Brendan Rodgers’ side were knocking on the door of Champions League football in the past two seasons, capitulating at the end of both campaigns in a manner that will serve as a warning from history to Arsenal for the run-in that lies ahead. The Foxes have not been able to match those heights this term — never finishing a matchweek any higher than eighth — but while Leicester have fallen away, the identity of the side most likely to take their place has not been particularly clear until now.
Arsenal have quietly but consistently established themselves as the Champions League team-in-waiting, securing five wins in a row and turning their games in hand into welcome opportunities to strengthen their position rather than must-win, high-pressure encounters to make up ground. There is understandable reticence in this part of north London to look too far ahead given a quarter of the season remains — and some tough fixtures lying in wait — but Arsenal responded to wins elsewhere for Manchester United and West Ham United this weekend with a deserved victory of their own to move back into fourth place once more.
The Gunners now sit one point above United and three clear of West Ham despite having played three games fewer, a position Arteta is aware of but continues to play down.
“I look at the table with the games that we have remaining, I know where we are but we have to look forward,” he said after the match. “We have to look at what we do, focus on our performances and prepare for the next match and that’s it. The rest is just … we are going to be guessing. I am not a great gambler, I have never been and I don’t want to gamble now.”
Arsenal also still have to play United at Emirates Stadium, a place where many games in recent years have resembled a referendum on the future direction of the club: some protesting, some supporting but all frustrated at the distance between where they are and where they once were. The atmosphere is markedly different now, fans responding in unison to a young team playing for each other and exhibiting a resolve so often lacking in recent times.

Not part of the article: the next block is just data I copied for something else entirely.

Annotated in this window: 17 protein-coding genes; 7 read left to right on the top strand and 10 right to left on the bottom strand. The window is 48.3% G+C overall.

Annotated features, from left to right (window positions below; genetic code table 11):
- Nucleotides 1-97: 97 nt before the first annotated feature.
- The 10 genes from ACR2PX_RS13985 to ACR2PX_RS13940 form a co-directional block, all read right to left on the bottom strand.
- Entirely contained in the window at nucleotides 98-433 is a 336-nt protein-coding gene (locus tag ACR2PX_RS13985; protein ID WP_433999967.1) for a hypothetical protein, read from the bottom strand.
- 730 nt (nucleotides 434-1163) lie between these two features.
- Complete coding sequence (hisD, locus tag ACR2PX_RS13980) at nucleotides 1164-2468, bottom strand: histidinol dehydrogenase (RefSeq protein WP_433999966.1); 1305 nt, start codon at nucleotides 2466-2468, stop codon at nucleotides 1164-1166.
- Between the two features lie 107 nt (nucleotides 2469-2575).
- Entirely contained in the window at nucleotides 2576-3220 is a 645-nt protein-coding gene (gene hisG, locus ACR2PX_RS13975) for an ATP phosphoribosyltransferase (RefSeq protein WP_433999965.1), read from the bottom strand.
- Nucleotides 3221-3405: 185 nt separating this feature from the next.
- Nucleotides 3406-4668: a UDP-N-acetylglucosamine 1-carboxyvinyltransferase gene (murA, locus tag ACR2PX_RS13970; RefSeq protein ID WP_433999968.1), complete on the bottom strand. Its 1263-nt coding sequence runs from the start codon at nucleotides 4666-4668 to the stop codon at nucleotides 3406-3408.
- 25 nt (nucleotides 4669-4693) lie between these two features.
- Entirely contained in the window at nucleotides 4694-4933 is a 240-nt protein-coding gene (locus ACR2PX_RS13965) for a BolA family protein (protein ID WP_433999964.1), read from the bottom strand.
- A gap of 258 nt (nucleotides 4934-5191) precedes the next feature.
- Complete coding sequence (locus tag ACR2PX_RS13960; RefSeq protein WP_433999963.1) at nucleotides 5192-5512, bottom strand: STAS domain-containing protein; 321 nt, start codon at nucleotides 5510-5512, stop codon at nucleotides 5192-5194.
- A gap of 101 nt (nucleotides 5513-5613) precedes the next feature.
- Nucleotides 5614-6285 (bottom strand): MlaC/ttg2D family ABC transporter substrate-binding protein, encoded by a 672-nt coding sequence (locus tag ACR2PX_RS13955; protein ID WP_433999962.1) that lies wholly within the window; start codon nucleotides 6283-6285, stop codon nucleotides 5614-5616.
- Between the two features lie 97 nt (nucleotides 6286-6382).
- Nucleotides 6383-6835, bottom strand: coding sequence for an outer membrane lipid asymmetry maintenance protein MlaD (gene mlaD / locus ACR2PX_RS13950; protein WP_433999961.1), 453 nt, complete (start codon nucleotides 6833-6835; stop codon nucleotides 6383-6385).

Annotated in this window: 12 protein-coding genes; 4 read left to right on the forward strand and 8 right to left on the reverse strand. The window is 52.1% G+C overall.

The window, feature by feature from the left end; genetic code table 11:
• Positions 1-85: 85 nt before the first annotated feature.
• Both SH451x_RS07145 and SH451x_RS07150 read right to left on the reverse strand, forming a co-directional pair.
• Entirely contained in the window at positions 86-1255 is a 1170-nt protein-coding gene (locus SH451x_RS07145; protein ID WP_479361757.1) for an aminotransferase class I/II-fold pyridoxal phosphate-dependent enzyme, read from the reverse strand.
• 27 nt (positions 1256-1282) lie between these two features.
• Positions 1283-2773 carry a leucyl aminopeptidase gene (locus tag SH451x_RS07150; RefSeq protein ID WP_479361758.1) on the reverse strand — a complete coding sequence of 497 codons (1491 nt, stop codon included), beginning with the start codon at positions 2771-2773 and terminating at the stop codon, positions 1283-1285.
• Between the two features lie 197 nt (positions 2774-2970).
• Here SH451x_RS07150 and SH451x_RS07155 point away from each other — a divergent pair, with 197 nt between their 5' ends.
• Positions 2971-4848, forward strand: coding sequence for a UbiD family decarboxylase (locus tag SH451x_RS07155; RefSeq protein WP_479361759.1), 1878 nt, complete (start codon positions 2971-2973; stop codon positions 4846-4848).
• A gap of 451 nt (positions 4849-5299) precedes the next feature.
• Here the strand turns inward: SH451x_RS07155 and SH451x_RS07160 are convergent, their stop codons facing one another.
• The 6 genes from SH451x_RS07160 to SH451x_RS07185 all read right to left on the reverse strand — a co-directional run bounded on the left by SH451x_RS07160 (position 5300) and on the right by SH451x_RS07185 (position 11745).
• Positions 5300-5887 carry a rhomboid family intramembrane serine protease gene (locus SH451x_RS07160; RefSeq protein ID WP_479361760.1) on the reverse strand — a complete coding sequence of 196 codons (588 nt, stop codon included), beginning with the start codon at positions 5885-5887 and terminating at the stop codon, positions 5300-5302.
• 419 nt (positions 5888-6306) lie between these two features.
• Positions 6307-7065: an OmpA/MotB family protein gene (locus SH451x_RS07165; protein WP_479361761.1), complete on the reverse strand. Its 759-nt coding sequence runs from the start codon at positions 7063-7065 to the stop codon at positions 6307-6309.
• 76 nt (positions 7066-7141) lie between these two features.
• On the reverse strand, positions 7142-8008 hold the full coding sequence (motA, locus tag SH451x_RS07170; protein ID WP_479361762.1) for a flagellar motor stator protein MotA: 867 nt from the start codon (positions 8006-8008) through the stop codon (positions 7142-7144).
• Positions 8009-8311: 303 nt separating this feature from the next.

Thomas Partey opened the scoring after 11 minutes with a simple header from Gabriel Martinelli’s corner — yet another set-piece failure for Leicester — and the goal seemed to give him the confidence to dictate plenty of the midfield exchanges thereafter. It was Martin Odegaard, though, who shone the brightest once again here, creating five chances in the first half alone — more than any other Arsenal player in the first half of a Premier League game since Mesut Ozil against Everton in October 2017.
There is more than a passing resemblance between Odegaard and Ozil; specifically the Ozil who Arsenal fans purred over on his best days, not the one who later became an outcast, sapping both money and positivity from a club engaging in introspective existential angst. Odegaard has the same ability to find space in the final third, so often picking the right pass with the optimum weight attached to it.
The 23-year-old has spoken this month of his contentment at finally being settled after a nomadic career to date, being given “peace and stability to establish myself somewhere, and not stress about where the next loan should be.” He is seemingly thriving in the environment Arteta has created.
“He was terrific again today, in every aspect of the game,” Arteta said of the Norway captain. “What he had to do in defending, when we were in high, when we were deep, in build-up phase in the final third, the way he understands and manages the game when he was needed I think is coming a long way since his arrival. He is showing great maturity and responsibility on the pitch and he makes the other players better I think.”
Aaron Ramsdale made one of the saves of the season in October’s reverse fixture, and while his first-half intervention to deny Harvey Barnes was not in that category, Rodgers was caught by a pitchside television camera mouthing the word “wow” as his celebration was cut short by the England goalkeeper’s right-handed reflex stop.
Leicester were aggrieved at the penalty decision for Arsenal’s second goal, coming on a VAR review for a Caglar Soyuncu handball in a penalty-box melee, but regardless of the method, the Gunners were good value for their win.
It is not just Leicester’s recent experience that should serve as a warning for Arsenal. There are difficult challenges ahead, not least in their remaining fixtures with Liverpool next up on Wednesday, games against United and West Ham at the end of April plus trips to Tottenham Hotspur and Chelsea to be rearranged.
The experience of 2018-19 will linger in the memory, too, winning just one of their final five league games to stumble out of the top four under Unai Emery. The wait for a first Champions League campaign has felt much longer than five years in these parts given the 19 consecutive seasons in Europe’s premier club competition that preceded it.
Nothing is decided yet, but beating Leicester in the manner they did underlined that Arsenal are in pole position from here.
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